- Reduce Inflammation - It can help to slow down or inhibit inflammation.
- Fight infection – useful for urinary tract infections and kidney infections.
- Healthy joints - This may help painful joints due to stiffness and improve joint flexibility.
- Reduces dental plaque - Aloe vera in tooth gels is effective in fighting cavities.
- Treat mouth ulcers - Aloe vera can accelerate the healing of mouth ulcers.
- Improves mood - Aloe Vera reduced depression and improve memory.
- Adaptogen - is something that boosts the body’s natural ability to adapt to external changes and resist illness. Aloe Vera is an Adaptogen.
- Detoxification - This supports the proper elimination of waste from your body and thus detoxifies your body.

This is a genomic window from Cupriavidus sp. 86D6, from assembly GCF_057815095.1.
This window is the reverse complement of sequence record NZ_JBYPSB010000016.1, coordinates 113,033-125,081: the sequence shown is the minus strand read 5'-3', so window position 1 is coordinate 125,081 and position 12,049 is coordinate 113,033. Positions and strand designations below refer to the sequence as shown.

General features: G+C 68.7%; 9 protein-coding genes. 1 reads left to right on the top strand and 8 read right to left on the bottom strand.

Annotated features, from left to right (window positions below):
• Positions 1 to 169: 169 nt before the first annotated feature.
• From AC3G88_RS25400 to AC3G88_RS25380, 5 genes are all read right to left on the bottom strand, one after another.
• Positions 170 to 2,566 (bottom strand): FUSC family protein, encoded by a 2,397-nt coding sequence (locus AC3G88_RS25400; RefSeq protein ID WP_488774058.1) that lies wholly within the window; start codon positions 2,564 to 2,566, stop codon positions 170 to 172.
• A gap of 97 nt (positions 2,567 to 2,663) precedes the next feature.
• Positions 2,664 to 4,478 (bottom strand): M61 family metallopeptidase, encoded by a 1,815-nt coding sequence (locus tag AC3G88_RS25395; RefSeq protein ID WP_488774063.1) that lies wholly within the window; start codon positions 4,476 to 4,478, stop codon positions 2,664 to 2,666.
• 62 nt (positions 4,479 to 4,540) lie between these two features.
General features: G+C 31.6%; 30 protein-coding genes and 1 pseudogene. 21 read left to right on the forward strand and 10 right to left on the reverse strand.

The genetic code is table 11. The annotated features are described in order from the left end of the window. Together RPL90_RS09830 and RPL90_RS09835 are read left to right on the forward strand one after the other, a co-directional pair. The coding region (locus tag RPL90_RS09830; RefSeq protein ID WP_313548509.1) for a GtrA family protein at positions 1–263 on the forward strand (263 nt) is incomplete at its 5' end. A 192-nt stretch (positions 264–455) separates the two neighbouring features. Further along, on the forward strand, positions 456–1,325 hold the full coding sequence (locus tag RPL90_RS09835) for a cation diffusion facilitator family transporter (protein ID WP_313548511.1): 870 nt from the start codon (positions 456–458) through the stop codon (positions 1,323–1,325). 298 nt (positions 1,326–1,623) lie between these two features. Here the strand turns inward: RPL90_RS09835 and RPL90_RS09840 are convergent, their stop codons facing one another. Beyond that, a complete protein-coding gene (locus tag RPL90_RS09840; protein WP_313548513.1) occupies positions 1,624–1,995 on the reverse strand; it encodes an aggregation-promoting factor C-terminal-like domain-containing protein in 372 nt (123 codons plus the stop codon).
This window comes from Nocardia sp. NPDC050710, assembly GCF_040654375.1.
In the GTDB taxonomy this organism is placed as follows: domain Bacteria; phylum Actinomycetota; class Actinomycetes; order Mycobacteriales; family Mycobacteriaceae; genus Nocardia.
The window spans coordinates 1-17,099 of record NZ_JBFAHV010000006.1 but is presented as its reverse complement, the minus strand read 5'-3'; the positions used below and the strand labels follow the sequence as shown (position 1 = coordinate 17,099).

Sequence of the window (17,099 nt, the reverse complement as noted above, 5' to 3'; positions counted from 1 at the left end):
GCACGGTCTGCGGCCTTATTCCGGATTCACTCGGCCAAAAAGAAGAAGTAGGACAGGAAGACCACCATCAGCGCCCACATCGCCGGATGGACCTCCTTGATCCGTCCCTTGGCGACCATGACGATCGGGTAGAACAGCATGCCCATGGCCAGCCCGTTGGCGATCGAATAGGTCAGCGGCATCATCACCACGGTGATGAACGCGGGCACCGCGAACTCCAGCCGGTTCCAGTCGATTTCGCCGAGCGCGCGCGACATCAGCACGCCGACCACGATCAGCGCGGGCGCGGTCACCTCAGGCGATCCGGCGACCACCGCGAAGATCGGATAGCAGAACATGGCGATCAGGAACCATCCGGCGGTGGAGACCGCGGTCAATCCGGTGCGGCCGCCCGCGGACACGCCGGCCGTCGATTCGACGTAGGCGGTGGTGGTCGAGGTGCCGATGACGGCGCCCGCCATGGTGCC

Aloe Vera dosage
Normally suggested aloe dosage for the treatment of diabetes is 30 ml, dilute with water and take in the early morning. Otherwise, take 600 mg tablets 1 to 3 daily.
Aloe Vera availability
Aloe Vera is available as gel, juice, spray-dried powder and as a capsule.
How do you take Aloe Vera?
Aloe Vera gel or juice can dilute with water, taste it as per your choice or drink the juice as it is. Spray dried powder capsules can swallow as a supplement.
If you have aloe plant around your location, you can try to consume it as fresh juice every alternate day.
Bioactive constituents of Aloe Vera